Muscle activities during shoulder internal rotation differ in arm position: a preliminary quantitative analysis using positron emission tomography

Gaku Matsuzawa, Hirotaka Sano, Nobuyuki Yamamoto, Daisuke Kurokawa, Shoichi Watanuki, Manabu Tashiro, Eiji Itoi

Research output: Contribution to journalArticlepeer-review

Abstract

Objective: To investigate the muscle activity patterns of the glenohumeral joint during internal rotation both with the arm at 0° and 90° of abduction using 2-deoxy-2-[18F] fluoro-d-glucose (FDG) positron emission tomography (PET) and magnetic resonance imaging (MRI). Materials and methods: Six healthy male volunteers underwent PET examination after performing active glenohumeral internal rotation exercise using an elastic band both with the arm at 0° and 90° of abduction. As a control, PET scan under resting condition was also performed. The exercise was performed before and after 18 fluorodeoxyglucose injection. Each PET image was fused to the corresponding MRI to identify each muscle. The standardized uptake value (SUV) of each muscle was compared between the two arm positions. Results: With the arm at 0° of abduction, the SUV increased significantly after exercise both in the middle and inferior 1/3 of the subscapularis, which were significantly higher than that of the superior 1/3 of the subscapularis (P < 0.05). The SUV of the inferior 1/3 of the subscapularis was significantly higher at 90° of abduction than at 0° of abduction and was significantly higher than that of the superior 1/3 at 90° of abduction (P < 0.01). The SUV after exercise in the inferior infraspinatus and teres minor increased. Conclusions: The middle and inferior parts of the subscapularis are the main shoulder internal rotators in 0° of abduction, whereas the inferior part of the subscapularis is the main internal rotator in 90° of abduction.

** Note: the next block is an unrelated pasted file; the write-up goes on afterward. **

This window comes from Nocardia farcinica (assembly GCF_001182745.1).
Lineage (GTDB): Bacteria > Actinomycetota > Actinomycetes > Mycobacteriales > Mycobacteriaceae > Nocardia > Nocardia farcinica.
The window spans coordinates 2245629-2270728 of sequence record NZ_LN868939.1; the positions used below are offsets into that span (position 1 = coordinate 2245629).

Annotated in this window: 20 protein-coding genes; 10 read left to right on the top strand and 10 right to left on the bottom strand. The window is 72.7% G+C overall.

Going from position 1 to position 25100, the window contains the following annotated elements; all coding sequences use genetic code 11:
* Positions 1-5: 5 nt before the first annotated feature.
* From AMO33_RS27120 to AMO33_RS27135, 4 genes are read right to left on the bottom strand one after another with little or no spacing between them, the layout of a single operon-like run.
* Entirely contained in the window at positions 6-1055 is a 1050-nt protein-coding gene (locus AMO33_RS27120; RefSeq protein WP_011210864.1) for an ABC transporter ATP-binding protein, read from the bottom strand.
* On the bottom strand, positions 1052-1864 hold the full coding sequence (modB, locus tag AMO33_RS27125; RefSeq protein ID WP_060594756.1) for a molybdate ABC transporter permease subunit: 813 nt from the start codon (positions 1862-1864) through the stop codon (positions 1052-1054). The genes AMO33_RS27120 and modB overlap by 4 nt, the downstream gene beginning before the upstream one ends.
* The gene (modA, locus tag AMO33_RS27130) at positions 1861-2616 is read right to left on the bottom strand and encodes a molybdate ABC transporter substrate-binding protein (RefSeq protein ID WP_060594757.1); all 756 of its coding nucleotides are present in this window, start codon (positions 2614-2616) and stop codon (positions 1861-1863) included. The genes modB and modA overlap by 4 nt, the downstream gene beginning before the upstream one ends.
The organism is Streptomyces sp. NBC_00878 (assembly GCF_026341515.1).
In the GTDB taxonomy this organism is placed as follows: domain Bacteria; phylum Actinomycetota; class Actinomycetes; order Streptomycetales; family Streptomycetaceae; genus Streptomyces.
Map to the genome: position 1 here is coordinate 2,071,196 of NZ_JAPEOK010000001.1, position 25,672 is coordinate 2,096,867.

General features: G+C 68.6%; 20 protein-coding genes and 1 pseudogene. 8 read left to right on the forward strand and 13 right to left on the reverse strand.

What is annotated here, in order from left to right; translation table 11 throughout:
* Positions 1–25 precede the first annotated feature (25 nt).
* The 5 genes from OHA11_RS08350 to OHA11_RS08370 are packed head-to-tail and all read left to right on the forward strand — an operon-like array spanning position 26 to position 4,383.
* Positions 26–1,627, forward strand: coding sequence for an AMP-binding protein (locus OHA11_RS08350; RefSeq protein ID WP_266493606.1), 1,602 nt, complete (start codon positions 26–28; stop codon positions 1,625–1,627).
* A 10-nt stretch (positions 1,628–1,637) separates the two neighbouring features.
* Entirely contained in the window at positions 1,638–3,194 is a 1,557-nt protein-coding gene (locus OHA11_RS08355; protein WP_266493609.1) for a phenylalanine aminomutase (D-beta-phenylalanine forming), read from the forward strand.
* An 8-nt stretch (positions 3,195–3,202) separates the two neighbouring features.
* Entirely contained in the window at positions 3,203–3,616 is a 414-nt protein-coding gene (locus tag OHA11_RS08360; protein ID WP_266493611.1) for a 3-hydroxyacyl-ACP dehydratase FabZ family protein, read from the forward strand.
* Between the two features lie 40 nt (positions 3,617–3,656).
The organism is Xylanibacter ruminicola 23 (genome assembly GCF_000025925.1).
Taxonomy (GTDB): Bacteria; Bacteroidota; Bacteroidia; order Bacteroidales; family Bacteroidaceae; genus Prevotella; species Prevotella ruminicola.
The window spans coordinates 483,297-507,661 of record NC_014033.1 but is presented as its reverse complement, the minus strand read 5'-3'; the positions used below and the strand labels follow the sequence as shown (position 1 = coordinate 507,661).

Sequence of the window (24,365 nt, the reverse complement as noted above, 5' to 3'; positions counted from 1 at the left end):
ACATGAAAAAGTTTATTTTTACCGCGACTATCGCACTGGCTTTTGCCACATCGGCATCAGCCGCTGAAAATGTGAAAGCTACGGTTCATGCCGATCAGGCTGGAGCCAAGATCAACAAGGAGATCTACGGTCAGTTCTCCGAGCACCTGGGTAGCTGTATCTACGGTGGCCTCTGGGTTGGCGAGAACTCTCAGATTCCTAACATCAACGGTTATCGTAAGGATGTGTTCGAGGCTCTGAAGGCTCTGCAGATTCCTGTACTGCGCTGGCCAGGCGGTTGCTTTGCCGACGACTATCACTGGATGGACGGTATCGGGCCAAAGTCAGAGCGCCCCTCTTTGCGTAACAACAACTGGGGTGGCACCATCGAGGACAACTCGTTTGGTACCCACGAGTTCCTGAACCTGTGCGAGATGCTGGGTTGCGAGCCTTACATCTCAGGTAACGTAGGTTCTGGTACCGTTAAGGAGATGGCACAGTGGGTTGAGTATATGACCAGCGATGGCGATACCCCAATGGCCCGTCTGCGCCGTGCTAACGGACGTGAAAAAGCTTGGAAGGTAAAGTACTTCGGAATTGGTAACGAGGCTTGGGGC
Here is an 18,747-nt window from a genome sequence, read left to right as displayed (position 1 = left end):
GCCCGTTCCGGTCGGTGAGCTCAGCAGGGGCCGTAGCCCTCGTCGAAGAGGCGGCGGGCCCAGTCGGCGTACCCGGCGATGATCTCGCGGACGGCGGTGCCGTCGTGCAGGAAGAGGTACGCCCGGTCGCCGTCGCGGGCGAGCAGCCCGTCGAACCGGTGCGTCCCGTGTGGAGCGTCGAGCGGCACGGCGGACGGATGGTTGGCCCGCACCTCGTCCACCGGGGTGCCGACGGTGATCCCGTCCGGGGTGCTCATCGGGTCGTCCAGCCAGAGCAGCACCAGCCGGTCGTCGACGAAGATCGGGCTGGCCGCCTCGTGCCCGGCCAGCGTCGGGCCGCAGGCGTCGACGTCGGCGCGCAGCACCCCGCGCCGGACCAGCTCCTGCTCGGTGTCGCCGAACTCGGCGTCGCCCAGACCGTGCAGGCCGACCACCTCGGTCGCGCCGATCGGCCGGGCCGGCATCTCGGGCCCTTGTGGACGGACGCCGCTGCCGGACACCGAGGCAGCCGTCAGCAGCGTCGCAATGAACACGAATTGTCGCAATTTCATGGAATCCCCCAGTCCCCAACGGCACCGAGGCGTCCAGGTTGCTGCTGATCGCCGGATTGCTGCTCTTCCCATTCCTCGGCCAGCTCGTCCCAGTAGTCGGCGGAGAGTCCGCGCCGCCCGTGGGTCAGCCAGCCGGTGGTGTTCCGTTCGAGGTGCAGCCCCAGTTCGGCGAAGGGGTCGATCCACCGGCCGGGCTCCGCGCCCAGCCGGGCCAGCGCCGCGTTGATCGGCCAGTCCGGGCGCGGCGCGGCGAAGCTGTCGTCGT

Original languageEnglish
Pages (from-to)1839-1847
Number of pages9
JournalSkeletal Radiology
Volume49
Issue number11
DOIs
Publication statusPublished - 2020 Nov 1

Keywords

  • Abduction
  • Adduction
  • Internal rotation
  • Positron emission tomography
  • Subscapularis

ASJC Scopus subject areas

  • Radiology Nuclear Medicine and imaging

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